Your Memory – at Work, with ADHD in the Mix

by Sue West

You’ve probably been there.

Your sales manager asked how a certain prospect meeting went, but the meeting was 2 weeks ago. You couldn’t remember and didn’t know what to say.

Or you’re learning a new software package and your supervisor is teaching you, doing a walk through. It’s fast. You’re not at the keyboard. You didn’t get the big picture first. No good notes because it’s hard to listen, watch, pay attention, absorb and understand its newness, and figure out what questions. So back at your desk you keep forgetting how to do things. It looks bad to keep asking and asking and asking.

After all that hard work, paying attention, focusing … and you have nothing to say in the first example and too much to ask in the second one.

If anxiety is in the mix, there’s that brain freeze, too. And not the kind that happens from eating ice cream too fast unfortunately.

ADHD working memory and emotions (anxiety if present) play into how we are perceived at work.  They can also affect how we think of our own performance. This can be managed differently.

Two Ways to Manage These Types of Situations Differently

Professionally, these suggestions will improve your chances of moving up or onto the role you want. Personally, you will feel better about yourself, the kind of person you want to be.

In the prospect meeting example, here is what we did:

The system and the habits: We created an excel spreadsheet – later using a CRM app – to keep track of prospects, last meeting date, and a few keywords which would help recall more detail.

The sales person brought the information right into the meeting, so that all details were right there to answer any questions.

The emotional part: The sales person was embarrassed that his ADHD would not allow for the memory recall required for this role. He didn’t want to have to (make and bring into the meeting a crutch. He wanted to use his memory, but the ADHD got in the way. So, some resistance, not accepting the ADHD, and so forth. But when he realized he could answer the questions, using his memory support, he felt differently, more confident, and he could see that he was creating a different reputation for himself, judging from the manager’s more positive comments.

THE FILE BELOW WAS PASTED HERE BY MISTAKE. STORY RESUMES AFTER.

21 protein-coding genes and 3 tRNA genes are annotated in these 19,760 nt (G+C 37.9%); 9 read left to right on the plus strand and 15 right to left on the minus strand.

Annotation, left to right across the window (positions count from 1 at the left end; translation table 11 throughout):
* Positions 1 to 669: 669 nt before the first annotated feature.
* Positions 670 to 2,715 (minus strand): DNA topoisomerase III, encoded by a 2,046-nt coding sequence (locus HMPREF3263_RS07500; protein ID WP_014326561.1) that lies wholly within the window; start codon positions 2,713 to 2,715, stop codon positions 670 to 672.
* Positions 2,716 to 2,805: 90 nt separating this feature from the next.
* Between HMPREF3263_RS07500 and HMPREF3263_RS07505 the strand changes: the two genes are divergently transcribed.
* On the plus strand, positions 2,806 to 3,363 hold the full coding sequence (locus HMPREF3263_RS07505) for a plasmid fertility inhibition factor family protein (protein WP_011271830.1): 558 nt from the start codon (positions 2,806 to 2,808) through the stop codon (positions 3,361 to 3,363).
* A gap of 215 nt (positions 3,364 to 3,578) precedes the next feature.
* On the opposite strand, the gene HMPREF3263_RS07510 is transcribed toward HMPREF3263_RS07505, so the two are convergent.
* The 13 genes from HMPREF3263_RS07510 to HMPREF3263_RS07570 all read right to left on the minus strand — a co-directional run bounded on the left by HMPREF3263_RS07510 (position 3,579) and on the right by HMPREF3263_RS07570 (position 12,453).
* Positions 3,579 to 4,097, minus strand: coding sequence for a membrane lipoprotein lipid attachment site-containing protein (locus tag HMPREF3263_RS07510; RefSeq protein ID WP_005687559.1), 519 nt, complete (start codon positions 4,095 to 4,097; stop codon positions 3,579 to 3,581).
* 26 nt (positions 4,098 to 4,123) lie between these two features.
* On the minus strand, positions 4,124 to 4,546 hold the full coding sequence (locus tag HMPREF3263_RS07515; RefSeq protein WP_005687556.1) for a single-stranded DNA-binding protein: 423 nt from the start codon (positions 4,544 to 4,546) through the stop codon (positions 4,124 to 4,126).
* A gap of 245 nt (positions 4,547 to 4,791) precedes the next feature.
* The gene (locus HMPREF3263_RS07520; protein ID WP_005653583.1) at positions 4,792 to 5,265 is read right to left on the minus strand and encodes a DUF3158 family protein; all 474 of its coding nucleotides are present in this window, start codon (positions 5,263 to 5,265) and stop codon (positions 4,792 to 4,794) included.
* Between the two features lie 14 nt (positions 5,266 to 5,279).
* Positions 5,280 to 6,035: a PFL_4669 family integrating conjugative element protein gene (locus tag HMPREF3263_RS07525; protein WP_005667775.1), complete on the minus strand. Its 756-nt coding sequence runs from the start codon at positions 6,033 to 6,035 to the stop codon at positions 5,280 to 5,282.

In the software learning example, here is what we did:

The system and advocating for herself: We decided it was key to take back some control into the employee’s own hands, and first, explain how she best learned to the supervisor. That meant, to her, the following: Meeting in the employee’s office (more confidence inspiring); let her be the one on the keyboard trying the software (a hands-on learner); request that they stop at certain points so she could and take notes while the supervisor was quiet; and confirm verbally what she’d written down, that it was accurate.

The emotional part: By taking responsibility for her own learning and controlling her environment, the employee was more confident in her capabilities, which helped with learning, and she was more engaged. She also learned more quickly because the supervisor became a better teacher, with the feedback and explanations offered by the employee. And the notes were her safety net, her first line of support, before needing to ask the supervisor a question, so their relationship improved. And the supervisor’s opinion improved in terms of how well the employee understood the new software.

The Two Keys to Take Away and Practice Yourself

So your systems and habits are your “safety net.” But they also can improve your confidence in your abilities, allowing you to make your strengths stronger, and not draw unnecessary attention to ADHD’s working memory issues. That’s the nature of ADHD for many, but it’s the ADHD; it’s not you, the person.

Using more positive self-talk we know is important. Just as important is using positive language with those around you and advocating, learning to ask for what you need, to be successful.


Susan Fay West offers Personal Productivity & ADHD Coaching. Sue is a Certified Organizer Coach® and Certified Professional Organizer-Chronic Disorganization® as well as an ADHD Specialist. Reach her by email or find more resources at her Website: Sue is the author of the workbook: Change Your Habits: ADHD Style.


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